It’s been a busy summer for a lot of us, including our county Commissioner Shirley Brooks who went to Roverway in the Netherlands, read her full story below:
“At the end of July I set off for Birmingham Airport ready to join the UK Scout Contingent to Roverway in The Netherlands. I was one of 50 International Service Team (IST) members joining over 200 participants from across the country. The two participants from Solihull had left on an earlier flight, so I really didn’t know anyone. However there’s nothing like a baggage drop queue with lots of people in uniform to help you quickly make new friends! We arrived in Amsterdam and were met by members of the Contingent Management Team and directed to the hostel where we would all be staying for the next two nights.
We had trips into the centre of Amsterdam and other activities to help us get to know each other, including a scavenger hunt and escape room style game. We were then transported to the beach at The Hague for the official start of Roverway. It was an amazing sight to see 4,500 Rovers (Scouts and Guides, 16 to 23 years old) and adults from 52 different countries come together to camp on the beach and enjoy the festival atmosphere of the opening ceremony. Apologies to everyone that had to put up with me complaining about the prospect of sleeping on the beach – I really don’t do sand! In the end I didn’t even put up my tent and I slept under the stars in my bivvy bag.
The next day the participants left to have 4 days on their paths – groups of seventy to eighty participants from various countries accompanied by a team of IST visiting different parts of The Netherlands (and some into Belgium) undertaking a variety of activities. The rest of us in the IST travelled to the main site at Scouting Netherlands’ main campsite at Zeewolde. Our mission for the next few days was to build the site up. This included erecting staging, marquees, large pioneering structures and many more tasks. We were assigned into multi-national work teams according to our skills, experience and interests. My first day was spent painting large tulip leaves which were then used at wayfinding points around the site. From then on my assigned task was to help run a Finnish sauna for the IST and participants – not what I expected to find on camp, but it turned out to be a really popular and busy activity, even in the height of 35 plus degree heat!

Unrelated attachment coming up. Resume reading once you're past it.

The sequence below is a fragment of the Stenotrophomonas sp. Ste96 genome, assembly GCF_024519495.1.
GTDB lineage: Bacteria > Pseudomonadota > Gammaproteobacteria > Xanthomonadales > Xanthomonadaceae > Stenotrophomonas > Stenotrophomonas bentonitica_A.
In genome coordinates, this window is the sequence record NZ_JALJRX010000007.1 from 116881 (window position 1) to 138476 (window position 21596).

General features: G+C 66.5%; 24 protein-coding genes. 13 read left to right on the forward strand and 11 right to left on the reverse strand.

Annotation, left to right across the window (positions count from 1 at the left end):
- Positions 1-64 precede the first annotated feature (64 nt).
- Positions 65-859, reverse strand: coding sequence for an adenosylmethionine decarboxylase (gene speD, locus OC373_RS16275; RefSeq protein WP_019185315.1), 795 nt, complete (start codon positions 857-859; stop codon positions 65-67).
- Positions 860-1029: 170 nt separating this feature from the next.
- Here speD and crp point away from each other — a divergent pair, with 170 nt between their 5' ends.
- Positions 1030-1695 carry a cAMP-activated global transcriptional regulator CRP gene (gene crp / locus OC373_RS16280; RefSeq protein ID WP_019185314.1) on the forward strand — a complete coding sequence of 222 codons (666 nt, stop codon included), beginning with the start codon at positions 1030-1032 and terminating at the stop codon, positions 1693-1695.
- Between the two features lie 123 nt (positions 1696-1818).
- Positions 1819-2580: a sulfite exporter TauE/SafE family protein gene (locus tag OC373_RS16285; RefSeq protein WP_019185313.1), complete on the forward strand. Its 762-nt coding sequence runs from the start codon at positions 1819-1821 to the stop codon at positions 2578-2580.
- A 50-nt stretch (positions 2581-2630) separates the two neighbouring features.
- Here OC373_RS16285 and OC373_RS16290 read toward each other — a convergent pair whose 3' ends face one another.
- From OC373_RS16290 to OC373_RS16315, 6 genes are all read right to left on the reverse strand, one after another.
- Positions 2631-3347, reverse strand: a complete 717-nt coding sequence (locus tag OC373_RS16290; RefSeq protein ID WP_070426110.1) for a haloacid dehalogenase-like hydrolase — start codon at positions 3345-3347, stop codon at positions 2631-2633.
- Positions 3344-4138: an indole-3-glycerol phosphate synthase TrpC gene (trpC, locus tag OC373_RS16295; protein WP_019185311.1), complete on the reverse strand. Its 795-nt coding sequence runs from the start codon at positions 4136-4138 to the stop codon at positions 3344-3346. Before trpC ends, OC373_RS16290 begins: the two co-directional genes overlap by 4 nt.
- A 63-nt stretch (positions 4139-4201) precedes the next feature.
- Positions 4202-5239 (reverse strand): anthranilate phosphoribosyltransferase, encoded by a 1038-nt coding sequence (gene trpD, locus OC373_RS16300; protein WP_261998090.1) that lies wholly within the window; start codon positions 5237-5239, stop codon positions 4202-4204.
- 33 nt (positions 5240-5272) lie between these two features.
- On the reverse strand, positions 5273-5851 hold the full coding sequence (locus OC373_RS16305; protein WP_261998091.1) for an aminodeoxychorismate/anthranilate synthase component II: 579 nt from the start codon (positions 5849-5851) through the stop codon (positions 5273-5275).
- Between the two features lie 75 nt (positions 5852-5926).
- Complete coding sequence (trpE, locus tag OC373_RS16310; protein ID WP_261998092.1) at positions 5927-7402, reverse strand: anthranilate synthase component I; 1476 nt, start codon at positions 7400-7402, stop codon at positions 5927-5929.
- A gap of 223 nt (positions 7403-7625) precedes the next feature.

Once the participants arrived the atmosphere on site really buzzed with activity as they enjoyed everything that we had built up and prepared. They undertook a wide variety of activities both on land and on the water, visited the Swiss, German and Polish food houses, the Rainbow Cafe, the chill-out zone and the sauna(!). The next few days passed very quickly and before we knew it, it was time for the closing ceremony and to travel back home tired but fulfilled.
I will readily admit that I was really anxious about going to Roverway. I was outside of my comfort zone, I didn’t know what to expect, I wasn’t looking forward to the beach, and I didn’t know anyone there apart from our two participants. However, I quickly made friends, I managed to bivvy on the sand and I really enjoyed my assigned tasks. I believe that’s the same for my fellow IST members, some of whom were first-timers like me but many were veteran IST from national and international Jamborees, Moots and Roverways. There’s something curiously addictive about spending precious annual leave working hard to facilitate young people gaining skills for life – but I know that I’m preaching to the converted!”
The next major international opportunity is Eurojam 2020 in Gdansk, Poland, and we have been asked to nominate up to 4 unit leaders and 5 IST to represent Solihull. If this is something you might be interested in, please fill in the form found HERE and we’ll be in touch.